July 2002 Br J Cardiol 2002;9:373-6
Gareth J Morgan-Hughes, Carl A Roobottom, Andrew J Marshall
Concerning atherosclerosis imaging and coronary calcium concentrates predominantly on electron beam computed tomography (EBCT).1 Non-invasive coronary artery imaging can take the form of coronary artery calcium assessment or coronary angiography. Imaging can be performed with EBCT, or since 2001, with the latest generation of helical (‘spiral’) CT scanners (known as ‘multislice’ CT scanners in view of simultaneous acquisition of four image ‘slices’). There are major differences between EBCT and multi-slice helical CT. Whereas with helical CT the patient is continually advanced through a rapid mechanically rotating gantry (X-ray source and detector array), EBCT relies on X-rays produced with an electronically steered electron beam.
June 2002 Br J Cardiol 2002;9:
BJCardio editorial team
Taking vascular disease beyond convention Using the full lipid profile to identify and reduce the risk of coronary heart disease Lipid levels: risks and targets Prioritisation of high-risk coronary heart disease patients for statin intervention Key guideline cholesterol targets and full lipid profiling Scientific summary Introduction S1 Lipid levels: risks and targets S2 Prioritisation of high-risk coronary heart disease patients for statin intervention S3 Section 1: Key guideline cholesterol targets and full lipid profiling S4 Section 2: Scientific summary S5 Section 3: Patient identification S7 Section 4: Management strategies S9 Section 5: Practical use of clinical laboratories S10 Section 6: Tools for full lipid profiling and risk status calculation S11 Conclusion S11 Acknowledgements S12 Appendix 1: HDL, the metabolic syndrome and CHD risk S12 Appendix 2: Joint British societies coronary risk prediction charts S14 References S15 Patient identification Management strategies Practical use of clinical laboratories Tools for full lipid profiling and risk status calculation HDL, the metabolic syndrome and CHD risk.
June 2002 Br J Cardiol 2002;9:313-6
Jamil Mayet, Rebecca Lane
Left ventricular hypertrophy (LVH) is more than just an adaptive response to the increase in left ventricular wall stress caused by hypertension. It has long been known that it is an indicator of a poor prognosis: the increased risk associated with LVH is independent of the blood pressure level.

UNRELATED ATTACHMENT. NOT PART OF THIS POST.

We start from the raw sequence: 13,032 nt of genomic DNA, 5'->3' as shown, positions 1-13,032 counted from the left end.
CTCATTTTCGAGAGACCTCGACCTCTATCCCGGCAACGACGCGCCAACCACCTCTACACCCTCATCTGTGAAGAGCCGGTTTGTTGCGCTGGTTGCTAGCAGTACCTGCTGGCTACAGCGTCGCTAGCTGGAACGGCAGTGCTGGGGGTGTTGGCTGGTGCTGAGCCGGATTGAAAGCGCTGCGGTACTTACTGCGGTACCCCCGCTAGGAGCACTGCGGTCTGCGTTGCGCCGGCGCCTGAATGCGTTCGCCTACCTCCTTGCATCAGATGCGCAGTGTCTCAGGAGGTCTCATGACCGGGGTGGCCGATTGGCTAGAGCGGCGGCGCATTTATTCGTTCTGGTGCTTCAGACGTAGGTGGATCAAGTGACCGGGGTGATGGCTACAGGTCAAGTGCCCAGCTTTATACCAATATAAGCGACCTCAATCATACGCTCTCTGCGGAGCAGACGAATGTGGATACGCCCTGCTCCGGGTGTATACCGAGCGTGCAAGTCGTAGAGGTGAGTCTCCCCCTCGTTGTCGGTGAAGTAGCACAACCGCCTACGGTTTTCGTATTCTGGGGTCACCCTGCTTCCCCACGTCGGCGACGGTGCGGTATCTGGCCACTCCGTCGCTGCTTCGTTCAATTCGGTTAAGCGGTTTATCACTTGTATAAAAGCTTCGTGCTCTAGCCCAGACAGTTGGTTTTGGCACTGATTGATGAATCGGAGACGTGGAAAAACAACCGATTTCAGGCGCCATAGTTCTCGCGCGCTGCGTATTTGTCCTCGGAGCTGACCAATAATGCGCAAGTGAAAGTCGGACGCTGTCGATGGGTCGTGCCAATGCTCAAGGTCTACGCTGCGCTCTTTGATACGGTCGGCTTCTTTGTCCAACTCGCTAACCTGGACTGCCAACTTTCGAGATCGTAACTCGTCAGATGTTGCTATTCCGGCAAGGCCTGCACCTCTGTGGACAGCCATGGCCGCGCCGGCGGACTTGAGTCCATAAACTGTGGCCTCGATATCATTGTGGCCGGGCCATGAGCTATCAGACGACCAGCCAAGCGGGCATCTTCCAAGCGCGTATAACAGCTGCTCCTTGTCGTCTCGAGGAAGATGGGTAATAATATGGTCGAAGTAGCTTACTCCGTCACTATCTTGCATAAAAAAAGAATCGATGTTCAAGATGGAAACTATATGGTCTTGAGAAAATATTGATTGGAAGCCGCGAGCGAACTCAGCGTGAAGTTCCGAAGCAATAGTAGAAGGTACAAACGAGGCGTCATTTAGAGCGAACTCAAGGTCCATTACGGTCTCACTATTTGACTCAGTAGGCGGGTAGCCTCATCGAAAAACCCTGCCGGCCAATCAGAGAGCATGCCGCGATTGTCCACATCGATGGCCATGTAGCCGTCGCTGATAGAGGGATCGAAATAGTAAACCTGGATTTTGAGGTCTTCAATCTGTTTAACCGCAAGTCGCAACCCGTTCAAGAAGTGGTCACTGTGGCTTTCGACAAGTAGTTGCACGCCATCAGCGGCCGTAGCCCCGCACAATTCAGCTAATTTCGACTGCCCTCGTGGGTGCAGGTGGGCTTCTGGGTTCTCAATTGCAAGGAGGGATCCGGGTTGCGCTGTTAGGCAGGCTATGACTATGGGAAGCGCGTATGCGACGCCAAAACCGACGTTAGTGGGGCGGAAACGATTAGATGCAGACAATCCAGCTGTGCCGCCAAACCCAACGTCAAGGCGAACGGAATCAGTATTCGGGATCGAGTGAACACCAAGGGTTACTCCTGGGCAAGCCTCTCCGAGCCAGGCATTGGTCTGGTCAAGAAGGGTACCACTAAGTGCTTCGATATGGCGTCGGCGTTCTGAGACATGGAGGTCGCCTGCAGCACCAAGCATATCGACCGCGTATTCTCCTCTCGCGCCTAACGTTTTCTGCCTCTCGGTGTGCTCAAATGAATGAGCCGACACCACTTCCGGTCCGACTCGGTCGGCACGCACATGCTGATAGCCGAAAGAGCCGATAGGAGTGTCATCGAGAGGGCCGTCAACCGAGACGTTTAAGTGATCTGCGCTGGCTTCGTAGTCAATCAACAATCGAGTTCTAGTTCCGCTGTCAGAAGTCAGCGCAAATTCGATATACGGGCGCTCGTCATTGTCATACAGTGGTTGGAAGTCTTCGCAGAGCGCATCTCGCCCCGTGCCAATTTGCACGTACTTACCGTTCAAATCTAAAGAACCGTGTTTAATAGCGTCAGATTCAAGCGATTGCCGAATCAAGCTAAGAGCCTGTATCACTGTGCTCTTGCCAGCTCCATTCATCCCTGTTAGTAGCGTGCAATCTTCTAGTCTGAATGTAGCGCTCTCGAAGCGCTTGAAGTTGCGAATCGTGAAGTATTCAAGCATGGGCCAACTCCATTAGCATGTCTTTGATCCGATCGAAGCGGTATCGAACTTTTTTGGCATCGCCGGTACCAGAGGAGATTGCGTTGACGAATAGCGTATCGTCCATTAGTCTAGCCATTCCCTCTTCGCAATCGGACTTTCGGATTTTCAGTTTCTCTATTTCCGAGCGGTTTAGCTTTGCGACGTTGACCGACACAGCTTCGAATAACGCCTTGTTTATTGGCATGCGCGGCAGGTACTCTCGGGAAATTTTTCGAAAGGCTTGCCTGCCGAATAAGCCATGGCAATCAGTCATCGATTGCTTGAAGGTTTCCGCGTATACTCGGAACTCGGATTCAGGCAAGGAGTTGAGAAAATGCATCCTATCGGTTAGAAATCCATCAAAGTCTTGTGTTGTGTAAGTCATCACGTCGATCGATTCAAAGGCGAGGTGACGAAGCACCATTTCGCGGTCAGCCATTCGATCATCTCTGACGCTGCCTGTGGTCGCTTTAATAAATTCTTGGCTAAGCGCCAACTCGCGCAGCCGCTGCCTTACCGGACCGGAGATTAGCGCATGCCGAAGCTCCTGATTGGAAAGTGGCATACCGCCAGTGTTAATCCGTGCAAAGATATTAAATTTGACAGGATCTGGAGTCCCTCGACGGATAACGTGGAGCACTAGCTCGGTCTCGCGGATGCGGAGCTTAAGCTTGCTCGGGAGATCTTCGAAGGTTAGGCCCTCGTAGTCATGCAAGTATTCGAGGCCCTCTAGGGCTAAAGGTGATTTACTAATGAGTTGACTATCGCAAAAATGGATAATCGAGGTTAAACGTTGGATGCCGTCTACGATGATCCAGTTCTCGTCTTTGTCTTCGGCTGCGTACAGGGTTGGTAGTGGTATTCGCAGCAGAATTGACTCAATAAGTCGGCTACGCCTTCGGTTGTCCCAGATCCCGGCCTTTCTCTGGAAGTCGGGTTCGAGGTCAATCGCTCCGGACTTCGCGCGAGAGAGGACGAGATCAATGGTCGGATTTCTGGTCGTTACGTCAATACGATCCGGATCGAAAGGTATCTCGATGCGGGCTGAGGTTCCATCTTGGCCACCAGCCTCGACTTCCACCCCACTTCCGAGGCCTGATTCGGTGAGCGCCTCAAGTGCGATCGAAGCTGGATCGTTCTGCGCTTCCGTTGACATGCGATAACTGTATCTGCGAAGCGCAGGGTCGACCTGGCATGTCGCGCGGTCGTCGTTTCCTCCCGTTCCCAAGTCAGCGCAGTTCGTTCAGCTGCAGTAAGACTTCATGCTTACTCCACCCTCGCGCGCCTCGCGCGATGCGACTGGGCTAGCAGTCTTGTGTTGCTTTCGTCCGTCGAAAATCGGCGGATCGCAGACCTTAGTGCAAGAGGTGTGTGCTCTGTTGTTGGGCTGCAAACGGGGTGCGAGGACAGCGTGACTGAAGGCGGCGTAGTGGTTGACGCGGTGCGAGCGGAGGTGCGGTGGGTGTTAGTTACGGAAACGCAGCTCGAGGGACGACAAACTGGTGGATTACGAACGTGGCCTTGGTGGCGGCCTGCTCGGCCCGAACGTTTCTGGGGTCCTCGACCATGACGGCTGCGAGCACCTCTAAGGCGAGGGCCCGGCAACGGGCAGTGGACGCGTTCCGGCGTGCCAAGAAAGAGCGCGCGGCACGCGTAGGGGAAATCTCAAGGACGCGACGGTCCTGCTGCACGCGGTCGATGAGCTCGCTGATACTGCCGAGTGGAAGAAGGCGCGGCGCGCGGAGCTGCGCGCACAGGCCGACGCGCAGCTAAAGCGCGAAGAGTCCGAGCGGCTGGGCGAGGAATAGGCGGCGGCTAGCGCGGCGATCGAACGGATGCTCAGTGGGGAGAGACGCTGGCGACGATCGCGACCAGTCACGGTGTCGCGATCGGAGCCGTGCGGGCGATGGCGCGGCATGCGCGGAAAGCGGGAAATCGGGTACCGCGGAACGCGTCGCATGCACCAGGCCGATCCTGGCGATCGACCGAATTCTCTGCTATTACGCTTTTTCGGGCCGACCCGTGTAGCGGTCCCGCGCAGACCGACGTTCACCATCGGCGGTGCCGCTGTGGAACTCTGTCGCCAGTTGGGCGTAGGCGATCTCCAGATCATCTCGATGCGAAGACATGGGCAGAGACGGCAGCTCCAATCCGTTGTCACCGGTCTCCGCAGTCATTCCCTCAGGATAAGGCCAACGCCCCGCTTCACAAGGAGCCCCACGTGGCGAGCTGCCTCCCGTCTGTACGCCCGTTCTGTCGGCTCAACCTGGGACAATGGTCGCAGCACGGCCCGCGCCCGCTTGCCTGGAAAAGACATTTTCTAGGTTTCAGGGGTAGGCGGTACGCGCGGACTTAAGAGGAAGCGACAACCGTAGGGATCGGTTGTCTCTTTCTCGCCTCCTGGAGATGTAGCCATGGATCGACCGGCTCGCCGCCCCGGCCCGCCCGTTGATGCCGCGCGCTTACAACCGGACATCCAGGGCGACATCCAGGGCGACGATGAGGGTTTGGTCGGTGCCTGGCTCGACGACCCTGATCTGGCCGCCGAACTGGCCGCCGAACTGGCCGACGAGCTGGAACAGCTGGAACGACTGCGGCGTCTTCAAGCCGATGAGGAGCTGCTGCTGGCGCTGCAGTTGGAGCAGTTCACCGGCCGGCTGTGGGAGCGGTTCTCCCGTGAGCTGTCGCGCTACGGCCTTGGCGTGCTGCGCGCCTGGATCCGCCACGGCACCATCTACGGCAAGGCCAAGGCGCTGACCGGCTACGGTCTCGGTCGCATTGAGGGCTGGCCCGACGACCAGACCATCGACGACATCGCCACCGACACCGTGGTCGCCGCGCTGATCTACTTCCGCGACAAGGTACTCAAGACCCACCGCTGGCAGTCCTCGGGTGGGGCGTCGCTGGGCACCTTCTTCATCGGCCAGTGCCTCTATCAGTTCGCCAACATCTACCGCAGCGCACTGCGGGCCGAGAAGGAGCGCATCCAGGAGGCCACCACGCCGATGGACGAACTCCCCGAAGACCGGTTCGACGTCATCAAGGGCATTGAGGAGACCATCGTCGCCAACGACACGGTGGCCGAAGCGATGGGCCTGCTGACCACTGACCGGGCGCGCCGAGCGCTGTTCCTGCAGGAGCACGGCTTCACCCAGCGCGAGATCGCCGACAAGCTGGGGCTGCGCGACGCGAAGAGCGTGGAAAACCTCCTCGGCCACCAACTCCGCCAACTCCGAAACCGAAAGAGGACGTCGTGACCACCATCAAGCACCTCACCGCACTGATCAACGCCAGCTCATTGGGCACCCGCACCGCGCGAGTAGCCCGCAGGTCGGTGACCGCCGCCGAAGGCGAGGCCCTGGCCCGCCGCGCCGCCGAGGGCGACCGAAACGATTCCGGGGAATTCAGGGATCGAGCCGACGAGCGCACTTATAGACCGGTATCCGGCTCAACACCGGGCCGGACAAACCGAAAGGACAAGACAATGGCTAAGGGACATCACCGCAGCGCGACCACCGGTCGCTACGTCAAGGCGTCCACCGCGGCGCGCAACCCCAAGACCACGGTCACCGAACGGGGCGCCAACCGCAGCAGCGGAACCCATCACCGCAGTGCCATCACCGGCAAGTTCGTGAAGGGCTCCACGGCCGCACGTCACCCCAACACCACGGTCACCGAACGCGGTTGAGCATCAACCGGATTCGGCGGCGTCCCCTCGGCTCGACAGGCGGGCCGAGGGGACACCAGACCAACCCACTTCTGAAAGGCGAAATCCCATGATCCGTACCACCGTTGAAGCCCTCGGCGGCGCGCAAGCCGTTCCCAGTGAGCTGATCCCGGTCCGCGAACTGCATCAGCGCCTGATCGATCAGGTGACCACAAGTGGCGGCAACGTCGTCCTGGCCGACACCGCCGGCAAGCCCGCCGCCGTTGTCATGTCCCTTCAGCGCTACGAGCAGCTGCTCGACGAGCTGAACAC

May 2002 Br J Cardiol 2002;9:255-7
James M Lawrence, John PD Reckless
Garlic has been used for its potential medicinal properties for centuries. It was cited 3,500 years ago by the Egyptians as useful in the treatment of heart disease, tumours, bites and worms. Interest in its use, particularly in reducing cardiovascular disease, has increased markedly over the past two decades with the rise in use of complementary and alternative medicines.
May 2002 Br J Cardiol 2002;9:251-4
Elliot J Smith, Nicholas P Curzen
The prognosis for patients with non-ST elevation acute coronary syndromes (ACS) is not benign. Ongoing ischaemia is only one determinant of risk. The presence of ST-segment depression or elevated level of troponins is known to identify a group of patients at high risk of further events (death, MI, re-admission with ACS).The key management issue, however, is regarding which of these patients require early (i.e. in-hospital) revascularisation. Based upon current evidence from studies including FRISC II, TIMI-18, and the recent re-analysis of TIMI-III, our current strategy is to offer invasive investigation and revascularisation to all patients identified as ‘high risk’.
April 2002 Br J Cardiol 2002;9:233-40
Is it time to forget about diastolic blood pressure? Should we abandon the mercury sphygmomanometer? Is non-pharmacological intervention a waste of time? These were some of the questions discussed at the first Primary Care Cardiovascular Society (PCCS) meeting of 2002 which was carried out jointly with the British Hypertension Society (BHS) on 26th February.
April 2002 Br J Cardiol 2002;9:195-7
Paul Collinson, Peter Stubbs
When is an infarct not an infarct? When it is an infarctlet, a necroset or a troponinosis.1 The advent of the cardiac-specific troponins as diagnostic tests has created confusion in the minds of some cardiologists. The fact that cardiac troponins may be used to diagnose previously unsuspected myocardial damage in patients presenting with acute coronary syndromes, when acute myocardial infarction (AMI) has been ruled out by conventional World Health Organization criteria, has been amply demonstrated since the original report by Hamm et al.